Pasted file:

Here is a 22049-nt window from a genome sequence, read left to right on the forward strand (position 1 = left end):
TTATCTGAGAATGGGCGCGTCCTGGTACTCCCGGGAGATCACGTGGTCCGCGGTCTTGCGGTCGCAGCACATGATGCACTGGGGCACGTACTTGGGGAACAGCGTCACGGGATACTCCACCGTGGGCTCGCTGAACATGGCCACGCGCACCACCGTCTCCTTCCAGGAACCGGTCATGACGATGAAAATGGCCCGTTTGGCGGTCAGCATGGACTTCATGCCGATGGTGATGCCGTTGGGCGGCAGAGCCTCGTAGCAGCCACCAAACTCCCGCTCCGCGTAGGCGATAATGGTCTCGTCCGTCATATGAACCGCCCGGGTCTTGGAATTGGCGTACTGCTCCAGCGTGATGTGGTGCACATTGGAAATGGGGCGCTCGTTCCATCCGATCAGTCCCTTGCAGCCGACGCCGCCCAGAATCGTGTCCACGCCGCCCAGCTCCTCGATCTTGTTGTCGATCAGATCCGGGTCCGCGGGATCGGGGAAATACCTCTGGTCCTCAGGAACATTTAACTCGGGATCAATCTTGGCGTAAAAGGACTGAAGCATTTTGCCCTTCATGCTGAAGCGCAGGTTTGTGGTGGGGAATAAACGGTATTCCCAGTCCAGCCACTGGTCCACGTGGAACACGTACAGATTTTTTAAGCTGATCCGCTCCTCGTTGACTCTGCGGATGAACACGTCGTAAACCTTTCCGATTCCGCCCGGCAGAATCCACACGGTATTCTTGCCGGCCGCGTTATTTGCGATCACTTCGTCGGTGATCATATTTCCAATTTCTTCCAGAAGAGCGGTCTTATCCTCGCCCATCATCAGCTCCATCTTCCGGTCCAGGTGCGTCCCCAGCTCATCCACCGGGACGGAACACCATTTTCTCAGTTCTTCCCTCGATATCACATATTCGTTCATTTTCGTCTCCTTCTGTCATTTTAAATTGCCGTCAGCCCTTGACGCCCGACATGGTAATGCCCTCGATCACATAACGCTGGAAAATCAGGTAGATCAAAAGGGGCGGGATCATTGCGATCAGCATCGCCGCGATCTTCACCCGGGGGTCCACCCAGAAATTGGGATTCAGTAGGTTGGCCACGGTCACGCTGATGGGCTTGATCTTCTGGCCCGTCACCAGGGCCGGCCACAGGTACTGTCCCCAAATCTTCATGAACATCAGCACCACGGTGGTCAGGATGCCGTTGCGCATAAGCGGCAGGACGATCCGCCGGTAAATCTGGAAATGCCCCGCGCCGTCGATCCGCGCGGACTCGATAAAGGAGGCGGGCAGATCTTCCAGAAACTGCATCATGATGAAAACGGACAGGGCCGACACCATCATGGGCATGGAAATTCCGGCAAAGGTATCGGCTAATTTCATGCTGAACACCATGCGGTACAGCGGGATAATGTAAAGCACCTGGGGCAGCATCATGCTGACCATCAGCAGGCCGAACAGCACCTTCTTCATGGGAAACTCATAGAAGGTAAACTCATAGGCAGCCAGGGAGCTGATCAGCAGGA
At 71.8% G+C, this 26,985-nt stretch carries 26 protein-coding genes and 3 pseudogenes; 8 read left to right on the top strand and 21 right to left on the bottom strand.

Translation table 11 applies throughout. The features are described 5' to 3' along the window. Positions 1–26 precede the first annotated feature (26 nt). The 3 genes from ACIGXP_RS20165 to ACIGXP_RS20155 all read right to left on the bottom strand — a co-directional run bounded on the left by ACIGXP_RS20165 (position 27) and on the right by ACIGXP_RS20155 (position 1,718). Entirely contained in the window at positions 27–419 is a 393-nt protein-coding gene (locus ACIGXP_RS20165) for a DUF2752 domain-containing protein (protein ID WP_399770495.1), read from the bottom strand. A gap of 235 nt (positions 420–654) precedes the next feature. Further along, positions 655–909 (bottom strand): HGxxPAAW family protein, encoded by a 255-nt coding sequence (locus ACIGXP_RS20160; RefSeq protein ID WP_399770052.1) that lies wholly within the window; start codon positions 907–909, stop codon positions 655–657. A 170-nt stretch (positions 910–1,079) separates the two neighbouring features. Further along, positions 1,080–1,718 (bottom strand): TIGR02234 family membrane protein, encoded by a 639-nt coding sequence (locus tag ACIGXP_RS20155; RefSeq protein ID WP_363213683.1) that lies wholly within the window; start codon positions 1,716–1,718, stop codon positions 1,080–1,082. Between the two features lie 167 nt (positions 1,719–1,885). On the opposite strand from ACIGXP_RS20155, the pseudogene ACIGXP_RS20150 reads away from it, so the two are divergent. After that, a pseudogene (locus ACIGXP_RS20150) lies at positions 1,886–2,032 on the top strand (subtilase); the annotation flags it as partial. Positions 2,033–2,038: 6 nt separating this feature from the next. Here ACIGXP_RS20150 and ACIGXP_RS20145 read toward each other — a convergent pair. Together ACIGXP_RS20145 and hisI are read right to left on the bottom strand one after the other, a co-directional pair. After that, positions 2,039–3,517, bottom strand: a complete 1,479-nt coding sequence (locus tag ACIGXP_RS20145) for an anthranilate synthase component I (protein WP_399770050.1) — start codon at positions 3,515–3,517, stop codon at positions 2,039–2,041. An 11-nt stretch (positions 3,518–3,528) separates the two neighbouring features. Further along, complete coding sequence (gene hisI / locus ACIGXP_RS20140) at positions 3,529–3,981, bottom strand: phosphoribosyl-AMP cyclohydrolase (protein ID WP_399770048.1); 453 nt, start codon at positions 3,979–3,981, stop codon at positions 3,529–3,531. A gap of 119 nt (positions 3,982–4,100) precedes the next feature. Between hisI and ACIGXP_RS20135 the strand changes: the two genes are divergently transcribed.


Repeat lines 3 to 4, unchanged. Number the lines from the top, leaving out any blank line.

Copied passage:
At 71.8% G+C, this 26,985-nt stretch carries 26 protein-coding genes and 3 pseudogenes; 8 read left to right on the top strand and 21 right to left on the bottom strand.

Translation table 11 applies throughout. The features are described 5' to 3' along the window. Positions 1–26 precede the first annotated feature (26 nt). The 3 genes from ACIGXP_RS20165 to ACIGXP_RS20155 all read right to left on the bottom strand — a co-directional run bounded on the left by ACIGXP_RS20165 (position 27) and on the right by ACIGXP_RS20155 (position 1,718). Entirely contained in the window at positions 27–419 is a 393-nt protein-coding gene (locus ACIGXP_RS20165) for a DUF2752 domain-containing protein (protein ID WP_399770495.1), read from the bottom strand. A gap of 235 nt (positions 420–654) precedes the next feature. Further along, positions 655–909 (bottom strand): HGxxPAAW family protein, encoded by a 255-nt coding sequence (locus ACIGXP_RS20160; RefSeq protein ID WP_399770052.1) that lies wholly within the window; start codon positions 907–909, stop codon positions 655–657. A 170-nt stretch (positions 910–1,079) separates the two neighbouring features. Further along, positions 1,080–1,718 (bottom strand): TIGR02234 family membrane protein, encoded by a 639-nt coding sequence (locus tag ACIGXP_RS20155; RefSeq protein ID WP_363213683.1) that lies wholly within the window; start codon positions 1,716–1,718, stop codon positions 1,080–1,082. Between the two features lie 167 nt (positions 1,719–1,885). On the opposite strand from ACIGXP_RS20155, the pseudogene ACIGXP_RS20150 reads away from it, so the two are divergent. After that, a pseudogene (locus ACIGXP_RS20150) lies at positions 1,886–2,032 on the top strand (subtilase); the annotation flags it as partial. Positions 2,033–2,038: 6 nt separating this feature from the next. Here ACIGXP_RS20150 and ACIGXP_RS20145 read toward each other — a convergent pair. Together ACIGXP_RS20145 and hisI are read right to left on the bottom strand one after the other, a co-directional pair. After that, positions 2,039–3,517, bottom strand: a complete 1,479-nt coding sequence (locus tag ACIGXP_RS20145) for an anthranilate synthase component I (protein WP_399770050.1) — start codon at positions 3,515–3,517, stop codon at positions 2,039–2,041. An 11-nt stretch (positions 3,518–3,528) separates the two neighbouring features. Further along, complete coding sequence (gene hisI / locus ACIGXP_RS20140) at positions 3,529–3,981, bottom strand: phosphoribosyl-AMP cyclohydrolase (protein ID WP_399770048.1); 453 nt, start codon at positions 3,979–3,981, stop codon at positions 3,529–3,531. A gap of 119 nt (positions 3,982–4,100) precedes the next feature. Between hisI and ACIGXP_RS20135 the strand changes: the two genes are divergently transcribed.